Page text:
Since 2017, Cloudflare has been using a maximum compression of Brotli level 4 for all compressible assets based on the end user's "accept-encoding" header. However, one issue was that Cloudflare only requested Gzip compression from the origin, even if the origin supported Brotli. Furthermore, Cloudflare would always decompress the content received from the origin before compressing and sending it to the end user, resulting in additional processing time. As a result, customers were unable to fully leverage the benefits offered by Brotli compression.
With Cloudflare now fully supporting Brotli end to end, customers will start seeing our updated accept-encoding header arriving at their origins. Once available customers can transfer, cache and serve heavily compressed Brotli files directly to us, all the way up to the maximum level of 11. This will help reduce latency and bandwidth consumption. If the end user device does not support Brotli compression, we will automatically decompress the file and serve it either in its decompressed format or as a Gzip-compressed file, depending on the Accept-Encoding header.
Full end-to-end Brotli compression support
End user cannot support Brotli compression
Customers can implement Brotli compression at their origin by referring to the appropriate online materials. For example, customers that are using NGINX, can implement Brotli by following this tutorial and setting compression at level 11 within the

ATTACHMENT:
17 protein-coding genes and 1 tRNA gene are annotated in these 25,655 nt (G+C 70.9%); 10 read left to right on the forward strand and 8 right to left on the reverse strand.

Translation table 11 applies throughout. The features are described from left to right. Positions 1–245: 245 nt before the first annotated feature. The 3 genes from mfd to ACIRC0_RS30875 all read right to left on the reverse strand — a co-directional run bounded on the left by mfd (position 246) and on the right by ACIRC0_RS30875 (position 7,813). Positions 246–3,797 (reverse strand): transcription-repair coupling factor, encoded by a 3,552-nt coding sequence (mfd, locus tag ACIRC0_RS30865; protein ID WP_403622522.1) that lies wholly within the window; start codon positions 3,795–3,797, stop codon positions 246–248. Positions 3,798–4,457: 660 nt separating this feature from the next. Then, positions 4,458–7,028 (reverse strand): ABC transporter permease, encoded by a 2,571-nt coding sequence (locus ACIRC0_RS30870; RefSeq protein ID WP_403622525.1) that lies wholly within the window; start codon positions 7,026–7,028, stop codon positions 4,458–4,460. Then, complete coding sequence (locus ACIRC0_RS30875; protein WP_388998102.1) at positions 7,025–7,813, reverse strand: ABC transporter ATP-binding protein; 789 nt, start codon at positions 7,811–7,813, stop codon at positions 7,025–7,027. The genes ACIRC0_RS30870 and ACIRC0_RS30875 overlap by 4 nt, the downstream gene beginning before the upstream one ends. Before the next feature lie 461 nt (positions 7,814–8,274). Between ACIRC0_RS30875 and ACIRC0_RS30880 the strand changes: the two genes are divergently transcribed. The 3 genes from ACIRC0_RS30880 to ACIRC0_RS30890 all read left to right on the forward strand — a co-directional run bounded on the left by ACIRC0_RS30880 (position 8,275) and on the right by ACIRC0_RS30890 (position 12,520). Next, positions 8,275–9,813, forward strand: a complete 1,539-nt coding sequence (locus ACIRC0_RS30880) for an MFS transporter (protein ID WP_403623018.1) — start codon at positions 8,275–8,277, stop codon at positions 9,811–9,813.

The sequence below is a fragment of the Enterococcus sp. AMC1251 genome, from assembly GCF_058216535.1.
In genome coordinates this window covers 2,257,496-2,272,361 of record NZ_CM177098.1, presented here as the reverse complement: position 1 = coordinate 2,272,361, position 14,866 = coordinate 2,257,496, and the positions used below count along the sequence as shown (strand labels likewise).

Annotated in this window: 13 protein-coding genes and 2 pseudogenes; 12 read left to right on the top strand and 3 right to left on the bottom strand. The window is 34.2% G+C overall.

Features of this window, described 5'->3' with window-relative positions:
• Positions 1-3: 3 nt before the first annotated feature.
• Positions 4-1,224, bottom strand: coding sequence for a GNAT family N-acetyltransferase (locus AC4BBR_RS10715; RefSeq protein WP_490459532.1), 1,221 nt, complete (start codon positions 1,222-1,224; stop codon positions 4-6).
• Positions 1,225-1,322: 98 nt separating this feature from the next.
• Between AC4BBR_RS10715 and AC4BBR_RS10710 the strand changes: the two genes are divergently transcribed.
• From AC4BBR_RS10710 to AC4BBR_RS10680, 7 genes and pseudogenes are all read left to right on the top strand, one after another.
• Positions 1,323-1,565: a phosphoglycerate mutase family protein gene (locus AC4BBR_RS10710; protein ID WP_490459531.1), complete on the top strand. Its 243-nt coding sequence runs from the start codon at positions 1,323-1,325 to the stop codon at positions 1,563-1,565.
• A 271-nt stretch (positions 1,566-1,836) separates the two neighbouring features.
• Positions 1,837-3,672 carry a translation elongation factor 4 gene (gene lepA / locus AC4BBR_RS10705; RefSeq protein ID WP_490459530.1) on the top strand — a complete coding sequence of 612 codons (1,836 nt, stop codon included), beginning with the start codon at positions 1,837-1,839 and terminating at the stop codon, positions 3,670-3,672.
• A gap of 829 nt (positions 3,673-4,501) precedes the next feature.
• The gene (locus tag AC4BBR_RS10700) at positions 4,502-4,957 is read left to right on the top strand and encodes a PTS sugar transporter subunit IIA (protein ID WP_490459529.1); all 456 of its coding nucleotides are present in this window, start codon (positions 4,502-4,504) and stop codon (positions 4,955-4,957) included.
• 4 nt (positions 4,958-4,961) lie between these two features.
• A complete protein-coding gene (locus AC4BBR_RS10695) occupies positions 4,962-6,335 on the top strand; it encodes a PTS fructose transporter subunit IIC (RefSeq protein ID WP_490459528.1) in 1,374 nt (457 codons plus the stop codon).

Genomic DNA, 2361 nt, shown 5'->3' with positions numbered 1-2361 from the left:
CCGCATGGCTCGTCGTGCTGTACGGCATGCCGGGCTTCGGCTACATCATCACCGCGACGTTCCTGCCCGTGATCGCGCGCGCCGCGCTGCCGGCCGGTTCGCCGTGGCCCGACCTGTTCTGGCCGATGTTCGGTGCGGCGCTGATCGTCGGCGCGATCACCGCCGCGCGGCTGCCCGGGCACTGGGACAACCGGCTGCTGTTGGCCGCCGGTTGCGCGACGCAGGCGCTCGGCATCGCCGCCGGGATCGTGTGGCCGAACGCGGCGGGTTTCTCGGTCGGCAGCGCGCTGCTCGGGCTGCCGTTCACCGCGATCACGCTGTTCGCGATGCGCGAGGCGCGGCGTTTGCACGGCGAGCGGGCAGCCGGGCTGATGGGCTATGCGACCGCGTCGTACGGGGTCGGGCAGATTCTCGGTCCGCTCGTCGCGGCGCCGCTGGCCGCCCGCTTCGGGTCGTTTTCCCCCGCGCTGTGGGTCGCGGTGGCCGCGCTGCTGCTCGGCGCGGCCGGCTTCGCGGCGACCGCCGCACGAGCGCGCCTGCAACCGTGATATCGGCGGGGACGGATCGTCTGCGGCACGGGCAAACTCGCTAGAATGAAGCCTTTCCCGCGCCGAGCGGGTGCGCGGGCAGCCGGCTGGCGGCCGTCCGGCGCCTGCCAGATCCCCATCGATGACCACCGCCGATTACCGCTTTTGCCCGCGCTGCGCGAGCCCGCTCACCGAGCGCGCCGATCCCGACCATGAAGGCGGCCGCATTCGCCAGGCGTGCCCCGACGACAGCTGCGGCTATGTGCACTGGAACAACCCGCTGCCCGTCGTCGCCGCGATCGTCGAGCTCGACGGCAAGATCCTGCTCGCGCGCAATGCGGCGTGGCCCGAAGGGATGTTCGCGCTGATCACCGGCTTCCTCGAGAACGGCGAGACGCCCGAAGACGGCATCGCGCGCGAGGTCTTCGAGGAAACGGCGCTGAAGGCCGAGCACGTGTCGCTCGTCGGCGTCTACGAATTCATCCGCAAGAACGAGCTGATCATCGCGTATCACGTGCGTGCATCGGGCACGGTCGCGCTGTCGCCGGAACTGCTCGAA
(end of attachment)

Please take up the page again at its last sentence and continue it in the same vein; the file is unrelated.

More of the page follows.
nginx.conf configuration file as follows:
Cloudflare will then serve these assets to the client at the exact same compression level (11) for the matching file brotli_types. This means any SVG or BMP images will be sent to the client compressed at Brotli level 11.
We applied compression against a simple CSS file, measuring the impact of various compression algorithms and levels. Our goal was to identify potential improvements that users could experience by optimizing compression techniques. These results can be seen in the following table:
|Test||Size (bytes)||% Reduction of original file (Higher % better)|
|Uncompressed response (no compression used)||2,747||-|
|Cloudflare default Gzip compression (level 8)||1,121||59.21%|
|Cloudflare default Brotli compression (level 4)||1,110||59.58%|
|Compressed with max Gzip level (level 9)||1,121||59.21%|
|Compressed with max Brotli level (level 11)||909||66.94%|
By compressing Brotli at level 11 users are able to reduce their file sizes by 19% compared to the best Gzip compression level. Additionally, the strongest Brotli compression level is around 18% smaller than the default level used by Cloudflare. This highlights a significant size reduction achieved by utilizing Brotli compression, particularly at its highest levels, which can lead to improved website performance, faster page load times and an overall reduction in egress fees.